It’s been a bad day, a bad week, and a bad month for environmentalists, who’ve awoken each day only to groan at the nomination of another fossil-fuel ally for the president-elect’s cabinet.
Today’s nomination of Rick Perry as Energy Secretary only added to their woes; the former Texas governor vowed to eliminate the EPA in his 2012 presidential run. It seems likely that, should he take the position, clean-energy research and development will have to look elsewhere for sponsorship.
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Enter Bill Gates, who this Monday launched a new billion-dollar environmental investment fund. Its objective, to “invest science focused, patient, and flexible capital” in clean energy, will pick up where the EPA might leave off, should Perry slash clean energy spending.
“Our goal is to build companies that will help deliver the next generation of reliable, affordable, and emissions-free energy to the world," said Gates in a statement on Monday.
The fund, Breakthrough Energy Ventures (BEV) will kick off with $1 billion in capital to invest in transformative energy technologies and companies.
Which is a big number, to be sure, sourced from Gates and another 20 ultra-rich investors. The group’s collective net worth hovers around $170 billion, Quartz reported, a deep well of investment for what might well be a drought in years to come.
BEV plans to invest across five “Grand Challenges,” which are broad areas of C02-emitting human activity, that are then broken down into “Technical Quests,” or pathways of scientific research that will make a sizeable contribution to each overarching parent challenge.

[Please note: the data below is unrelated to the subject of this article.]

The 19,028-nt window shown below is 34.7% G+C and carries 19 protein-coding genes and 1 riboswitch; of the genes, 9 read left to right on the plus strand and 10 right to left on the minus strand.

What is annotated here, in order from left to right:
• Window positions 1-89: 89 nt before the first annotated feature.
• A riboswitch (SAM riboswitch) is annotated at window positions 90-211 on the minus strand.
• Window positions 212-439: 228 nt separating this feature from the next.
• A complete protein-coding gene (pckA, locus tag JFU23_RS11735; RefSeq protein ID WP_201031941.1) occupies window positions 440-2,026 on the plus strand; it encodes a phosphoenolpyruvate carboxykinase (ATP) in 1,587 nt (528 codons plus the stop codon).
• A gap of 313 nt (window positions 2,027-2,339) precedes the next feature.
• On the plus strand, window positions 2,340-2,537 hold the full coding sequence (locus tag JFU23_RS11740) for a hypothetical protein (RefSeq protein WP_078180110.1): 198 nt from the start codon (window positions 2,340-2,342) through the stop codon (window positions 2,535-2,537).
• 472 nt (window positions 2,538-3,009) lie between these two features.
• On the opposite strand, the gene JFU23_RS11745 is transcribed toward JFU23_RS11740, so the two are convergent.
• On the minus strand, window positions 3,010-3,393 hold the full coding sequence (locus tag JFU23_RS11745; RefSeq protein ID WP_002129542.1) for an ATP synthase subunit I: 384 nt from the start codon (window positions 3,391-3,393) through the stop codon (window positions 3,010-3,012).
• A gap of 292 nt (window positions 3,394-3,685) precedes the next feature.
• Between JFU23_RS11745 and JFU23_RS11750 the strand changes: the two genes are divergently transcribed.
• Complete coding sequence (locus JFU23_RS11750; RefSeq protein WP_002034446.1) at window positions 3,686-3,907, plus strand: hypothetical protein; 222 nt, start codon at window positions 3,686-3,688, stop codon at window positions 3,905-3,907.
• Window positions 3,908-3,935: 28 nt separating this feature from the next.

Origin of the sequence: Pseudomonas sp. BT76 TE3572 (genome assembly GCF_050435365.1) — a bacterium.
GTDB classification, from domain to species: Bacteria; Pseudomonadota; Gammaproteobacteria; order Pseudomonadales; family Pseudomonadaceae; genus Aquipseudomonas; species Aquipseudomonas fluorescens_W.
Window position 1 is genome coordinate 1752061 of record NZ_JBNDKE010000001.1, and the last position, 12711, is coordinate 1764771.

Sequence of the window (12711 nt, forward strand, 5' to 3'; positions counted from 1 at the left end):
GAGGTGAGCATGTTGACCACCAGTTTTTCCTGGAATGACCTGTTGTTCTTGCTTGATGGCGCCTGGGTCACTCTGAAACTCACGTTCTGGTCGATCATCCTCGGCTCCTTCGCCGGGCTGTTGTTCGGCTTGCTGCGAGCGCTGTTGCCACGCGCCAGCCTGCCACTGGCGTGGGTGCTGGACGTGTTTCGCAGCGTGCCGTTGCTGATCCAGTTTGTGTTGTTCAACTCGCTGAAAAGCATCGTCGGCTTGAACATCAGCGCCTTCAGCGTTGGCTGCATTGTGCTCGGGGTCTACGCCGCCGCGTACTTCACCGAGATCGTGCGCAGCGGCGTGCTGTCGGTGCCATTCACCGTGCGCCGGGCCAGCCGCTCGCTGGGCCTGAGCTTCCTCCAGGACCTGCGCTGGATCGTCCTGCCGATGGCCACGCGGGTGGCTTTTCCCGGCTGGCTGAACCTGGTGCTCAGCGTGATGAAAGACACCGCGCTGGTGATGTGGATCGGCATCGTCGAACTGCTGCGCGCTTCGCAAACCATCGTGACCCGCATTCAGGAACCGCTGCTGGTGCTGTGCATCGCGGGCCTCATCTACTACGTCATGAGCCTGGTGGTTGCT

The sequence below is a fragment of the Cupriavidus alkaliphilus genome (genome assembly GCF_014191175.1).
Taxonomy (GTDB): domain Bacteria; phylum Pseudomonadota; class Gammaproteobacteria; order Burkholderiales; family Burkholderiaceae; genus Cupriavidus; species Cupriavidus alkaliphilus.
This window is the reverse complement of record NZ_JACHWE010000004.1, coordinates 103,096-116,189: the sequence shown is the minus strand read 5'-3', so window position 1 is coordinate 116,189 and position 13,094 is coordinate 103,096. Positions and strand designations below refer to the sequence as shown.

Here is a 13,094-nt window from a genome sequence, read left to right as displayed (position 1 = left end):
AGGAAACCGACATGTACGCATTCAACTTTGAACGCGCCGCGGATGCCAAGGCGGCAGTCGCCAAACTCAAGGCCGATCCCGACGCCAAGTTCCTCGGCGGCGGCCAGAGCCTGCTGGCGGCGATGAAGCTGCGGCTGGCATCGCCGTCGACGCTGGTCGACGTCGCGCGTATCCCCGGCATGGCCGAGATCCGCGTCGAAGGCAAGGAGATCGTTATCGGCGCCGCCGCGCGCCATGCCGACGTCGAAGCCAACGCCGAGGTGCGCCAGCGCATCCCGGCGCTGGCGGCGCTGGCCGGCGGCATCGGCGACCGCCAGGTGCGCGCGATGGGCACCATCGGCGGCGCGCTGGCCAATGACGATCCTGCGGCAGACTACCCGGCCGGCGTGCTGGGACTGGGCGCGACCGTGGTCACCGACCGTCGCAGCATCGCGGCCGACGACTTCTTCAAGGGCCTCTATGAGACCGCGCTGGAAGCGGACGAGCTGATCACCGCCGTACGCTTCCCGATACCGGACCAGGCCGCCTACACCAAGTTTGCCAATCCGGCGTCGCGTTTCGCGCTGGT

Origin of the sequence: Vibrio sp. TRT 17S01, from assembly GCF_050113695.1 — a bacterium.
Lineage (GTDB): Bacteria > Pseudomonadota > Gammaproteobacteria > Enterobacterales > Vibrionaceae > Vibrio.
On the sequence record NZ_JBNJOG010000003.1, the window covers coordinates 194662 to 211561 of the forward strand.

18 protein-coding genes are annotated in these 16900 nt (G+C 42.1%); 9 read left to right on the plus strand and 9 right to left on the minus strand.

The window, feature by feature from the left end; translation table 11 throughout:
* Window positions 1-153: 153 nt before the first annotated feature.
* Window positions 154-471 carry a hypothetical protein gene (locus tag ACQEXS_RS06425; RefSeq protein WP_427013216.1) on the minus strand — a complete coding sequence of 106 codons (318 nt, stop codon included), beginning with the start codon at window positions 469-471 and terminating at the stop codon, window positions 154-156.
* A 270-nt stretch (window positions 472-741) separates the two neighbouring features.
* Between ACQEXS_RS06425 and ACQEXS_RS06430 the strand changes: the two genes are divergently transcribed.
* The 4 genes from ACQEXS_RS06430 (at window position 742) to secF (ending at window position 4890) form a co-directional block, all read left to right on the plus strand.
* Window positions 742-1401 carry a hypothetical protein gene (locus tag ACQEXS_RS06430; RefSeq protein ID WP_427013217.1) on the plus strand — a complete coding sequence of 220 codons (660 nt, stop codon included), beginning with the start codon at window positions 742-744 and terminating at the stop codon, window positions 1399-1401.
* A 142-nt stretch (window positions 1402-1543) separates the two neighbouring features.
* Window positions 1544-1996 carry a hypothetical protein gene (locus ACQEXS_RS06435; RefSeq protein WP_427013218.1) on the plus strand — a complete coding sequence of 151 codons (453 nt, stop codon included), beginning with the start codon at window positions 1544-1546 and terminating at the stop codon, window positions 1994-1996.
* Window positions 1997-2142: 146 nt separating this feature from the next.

So, for example, to solve the “Grand Challenge” of transportation, one “Technical Quest” is to develop low greenhouse gas (GHG) water transportation, while another is to put smart-tech to work on urban planning.
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Likewise, for the “Grand Challenge” of electricity, designing technology for re-capturing carbon dioxide from the air is another “Technical Quest” worth pursuing.
“Anything that leads to cheap, clean, reliable energy, we’re open-minded to,” Gates told Quartz.
It’s clear thinking that will organize and streamline private sector innovation, appealing to both tech start-ups looking for a clear call-to action as well as investors who can get behind energy research with a profit-minded approach.
An approach that could even appeal to Trump himself. If the president-elect has had any clear stance on climate change, it’s to be found in his critique of a job-killing EPA.
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In an interview with Fox News’ Chris Wallace this Sunday, Trump wrote off climate change science, “Nobody really knows,” he said, before adding, “I do know this: other countries are eating are lunch … we can’t let all of these permits that take forever to get stop our jobs.”
Of course, climate-change looks like an unprofitable distraction to a Trump agenda structured around profit margins, job-creation and energy independence.
But, think about it: at the end of the day, those are largely the same objectives that spur Gates’ forward-thinking fund, which estimates that the $6 trillion global energy market will soar to $8 trillion by 2040.
“It’s such a big market that the value — if you’re really providing a big portion of the world’s energy — the value will be super, super big,” said Gates.
The same objectives, and, surprisingly, some of the same diction, too.
Disclosure: The Bill and Melinda Gates Foundation is a funding partner of Global Citizen.
Editor's note: This piece has been updated to include a disclosure that the Bill and Melinda Gates Foundation is a funding partner of Global Citizen. We regret the oversight.